(c)           No Direct tax compliance

(d)           No Excise or other indirect tax compliance (mostly due to the fact that the units are not required to comply due to very small size of operation).

(e)           No access to organized credit market-credit through SHG or usury

(f)            Unit size <5 persons

 (*A few more could be added when actual work progresses)

Informal sector has grown over the last 3 decades or so in the developing countries particularly in Asia, due (a) to sharp rise in levels of urbanization, (b) upturn in Asian economies (particularly the SE Asian economies like Indonesia, Philippines and Thailand etc, (c) the traditional barrier to women in work opportunities do not exist in these economies and (d) due to structural adjustment programmes, whereas the economies have grown, formal sector employments have not kept pace with, thus, pressure on the informal sector employment. The problem to be investigated in the proposed research is on the participation of ‘Women in Urban Informal Sector' in city of Guwahati. It is a large city with a population close to one million (8 lakhs + in 2001 Census). It's the premier business centre of the entire seven-state region and communication hub, and capital city (Dispur, on outskirts of Guwahati) of the State of Assam. It is ethnically diverse, though the largest segment of population constitute of the Assamese speaking, cosmopolitan in character and outlook. Unlike, the mainland India, the attitude to women and women's attitude to work in the region and even in Assam (therefore, in Guwahati) is at variant, i.e., (a) generally the level of work participation of women in the North-East, both in rural and urban areas are higher, (b) work itself is not differentiated on caste lines (less of a barrier), in case of the myriad tribes (ST), the women are substantially more hardworking and productive, and ready to shoulder additional responsibilities when compared with mainland India and (d) the male-female differential in literacy is narrow and converging. The proposed study therefore, intends to capture (a) the extent of participation of women in IS in Guwahati and (b) the principal sectors they are active in. There is the view that in the urban informal sector, the participation of women is many times more than in the formal sector particularly in the large cities of developing countries and Guwahati city being no exception. This issue can be dealt by keeping in view the motives for participating in the informal sectors and their general constraints.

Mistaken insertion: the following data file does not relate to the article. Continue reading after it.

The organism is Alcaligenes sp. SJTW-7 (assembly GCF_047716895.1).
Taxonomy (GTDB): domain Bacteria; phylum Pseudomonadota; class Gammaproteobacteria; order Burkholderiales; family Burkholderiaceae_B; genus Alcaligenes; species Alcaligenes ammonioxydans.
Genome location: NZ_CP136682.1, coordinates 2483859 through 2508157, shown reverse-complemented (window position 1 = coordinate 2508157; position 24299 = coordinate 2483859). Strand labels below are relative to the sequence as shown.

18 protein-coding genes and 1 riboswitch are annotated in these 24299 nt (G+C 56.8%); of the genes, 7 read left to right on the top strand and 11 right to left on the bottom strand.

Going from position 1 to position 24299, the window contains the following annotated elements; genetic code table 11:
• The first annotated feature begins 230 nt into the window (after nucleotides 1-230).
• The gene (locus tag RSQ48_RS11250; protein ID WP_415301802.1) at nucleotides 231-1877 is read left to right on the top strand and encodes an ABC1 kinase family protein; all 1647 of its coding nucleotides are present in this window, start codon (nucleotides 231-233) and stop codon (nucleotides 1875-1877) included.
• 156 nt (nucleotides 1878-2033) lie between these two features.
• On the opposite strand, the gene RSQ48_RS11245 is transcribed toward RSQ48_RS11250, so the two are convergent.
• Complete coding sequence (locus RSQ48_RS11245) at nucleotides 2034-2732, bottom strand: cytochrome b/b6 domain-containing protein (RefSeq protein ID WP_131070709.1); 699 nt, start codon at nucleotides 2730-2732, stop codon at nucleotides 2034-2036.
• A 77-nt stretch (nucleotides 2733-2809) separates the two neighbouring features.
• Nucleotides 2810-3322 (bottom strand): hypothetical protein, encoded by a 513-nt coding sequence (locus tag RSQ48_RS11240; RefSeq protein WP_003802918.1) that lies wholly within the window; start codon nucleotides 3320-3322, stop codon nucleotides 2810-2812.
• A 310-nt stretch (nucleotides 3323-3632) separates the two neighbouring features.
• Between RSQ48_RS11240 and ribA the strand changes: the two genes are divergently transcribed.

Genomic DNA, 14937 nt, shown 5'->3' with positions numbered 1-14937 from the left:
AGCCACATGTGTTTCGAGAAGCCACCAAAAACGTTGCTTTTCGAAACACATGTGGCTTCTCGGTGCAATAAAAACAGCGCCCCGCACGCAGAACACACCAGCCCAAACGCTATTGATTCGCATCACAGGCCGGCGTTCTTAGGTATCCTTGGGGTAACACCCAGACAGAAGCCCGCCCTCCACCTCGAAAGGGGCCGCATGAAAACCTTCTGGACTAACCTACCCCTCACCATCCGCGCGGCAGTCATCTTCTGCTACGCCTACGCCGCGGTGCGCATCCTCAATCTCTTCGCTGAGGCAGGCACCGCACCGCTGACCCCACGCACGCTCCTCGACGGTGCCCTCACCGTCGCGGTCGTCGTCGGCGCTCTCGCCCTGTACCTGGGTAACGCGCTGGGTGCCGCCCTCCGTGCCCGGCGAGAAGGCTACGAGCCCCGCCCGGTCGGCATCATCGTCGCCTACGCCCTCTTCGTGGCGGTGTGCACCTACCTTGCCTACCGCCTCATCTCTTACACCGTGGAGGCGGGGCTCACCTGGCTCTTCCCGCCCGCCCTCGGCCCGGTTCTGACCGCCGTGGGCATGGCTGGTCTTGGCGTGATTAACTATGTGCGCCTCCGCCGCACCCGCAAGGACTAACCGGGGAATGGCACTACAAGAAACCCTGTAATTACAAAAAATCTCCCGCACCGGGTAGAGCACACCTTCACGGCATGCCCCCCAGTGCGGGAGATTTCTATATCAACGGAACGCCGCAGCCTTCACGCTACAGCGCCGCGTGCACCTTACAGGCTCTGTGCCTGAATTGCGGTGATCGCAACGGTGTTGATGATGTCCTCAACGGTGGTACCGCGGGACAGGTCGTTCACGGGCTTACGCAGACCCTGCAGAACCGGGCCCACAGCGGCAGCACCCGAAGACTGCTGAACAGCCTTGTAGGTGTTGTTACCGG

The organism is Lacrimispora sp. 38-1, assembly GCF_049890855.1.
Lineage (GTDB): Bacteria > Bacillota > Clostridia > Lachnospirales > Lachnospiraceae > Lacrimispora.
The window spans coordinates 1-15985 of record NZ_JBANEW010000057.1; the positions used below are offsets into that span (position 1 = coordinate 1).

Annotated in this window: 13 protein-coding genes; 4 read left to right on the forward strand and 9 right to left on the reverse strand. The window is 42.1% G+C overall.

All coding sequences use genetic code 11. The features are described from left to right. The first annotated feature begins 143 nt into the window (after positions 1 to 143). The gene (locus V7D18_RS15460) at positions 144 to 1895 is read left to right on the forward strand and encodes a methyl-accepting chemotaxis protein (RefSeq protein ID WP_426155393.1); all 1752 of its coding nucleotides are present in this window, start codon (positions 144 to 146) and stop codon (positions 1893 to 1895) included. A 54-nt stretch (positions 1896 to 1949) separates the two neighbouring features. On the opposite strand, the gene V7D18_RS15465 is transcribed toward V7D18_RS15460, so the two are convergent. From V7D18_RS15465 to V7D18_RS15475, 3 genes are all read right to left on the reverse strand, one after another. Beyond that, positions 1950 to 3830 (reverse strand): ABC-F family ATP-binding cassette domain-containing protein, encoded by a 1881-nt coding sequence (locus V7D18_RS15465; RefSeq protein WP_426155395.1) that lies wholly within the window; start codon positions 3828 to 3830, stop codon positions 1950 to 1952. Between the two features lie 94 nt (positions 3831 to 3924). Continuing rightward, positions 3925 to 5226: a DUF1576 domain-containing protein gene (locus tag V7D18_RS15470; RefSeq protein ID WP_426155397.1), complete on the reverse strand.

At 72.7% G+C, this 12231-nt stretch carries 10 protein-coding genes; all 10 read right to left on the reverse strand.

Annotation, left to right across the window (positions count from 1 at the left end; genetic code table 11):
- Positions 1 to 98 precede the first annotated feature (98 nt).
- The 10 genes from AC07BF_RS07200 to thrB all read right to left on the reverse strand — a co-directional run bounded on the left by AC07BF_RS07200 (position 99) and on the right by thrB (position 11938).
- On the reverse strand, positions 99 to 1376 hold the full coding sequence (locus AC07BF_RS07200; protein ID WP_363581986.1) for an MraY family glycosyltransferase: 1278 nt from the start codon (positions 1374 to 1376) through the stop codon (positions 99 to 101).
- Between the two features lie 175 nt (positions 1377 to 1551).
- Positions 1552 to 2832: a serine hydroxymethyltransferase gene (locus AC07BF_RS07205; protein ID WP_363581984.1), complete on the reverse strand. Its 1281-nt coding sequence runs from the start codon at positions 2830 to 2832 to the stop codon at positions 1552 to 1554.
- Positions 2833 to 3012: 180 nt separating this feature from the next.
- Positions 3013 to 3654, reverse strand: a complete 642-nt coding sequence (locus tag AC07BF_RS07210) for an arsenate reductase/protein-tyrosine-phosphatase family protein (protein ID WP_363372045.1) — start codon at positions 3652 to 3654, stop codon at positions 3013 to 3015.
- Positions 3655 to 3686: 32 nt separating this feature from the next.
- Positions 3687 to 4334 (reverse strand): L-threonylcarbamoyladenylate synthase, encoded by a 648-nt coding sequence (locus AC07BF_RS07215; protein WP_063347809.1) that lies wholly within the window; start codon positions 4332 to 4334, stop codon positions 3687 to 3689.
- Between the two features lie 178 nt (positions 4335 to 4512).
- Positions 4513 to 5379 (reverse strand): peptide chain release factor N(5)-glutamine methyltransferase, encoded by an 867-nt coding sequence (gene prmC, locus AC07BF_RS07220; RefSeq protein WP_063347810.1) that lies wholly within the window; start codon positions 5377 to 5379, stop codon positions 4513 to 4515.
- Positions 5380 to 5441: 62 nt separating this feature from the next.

Christophe Z. Guilmoto

Paper Title            : A demographic tragedy of commons? Origins and impact of population

   masculinization in Asia

Abstract                :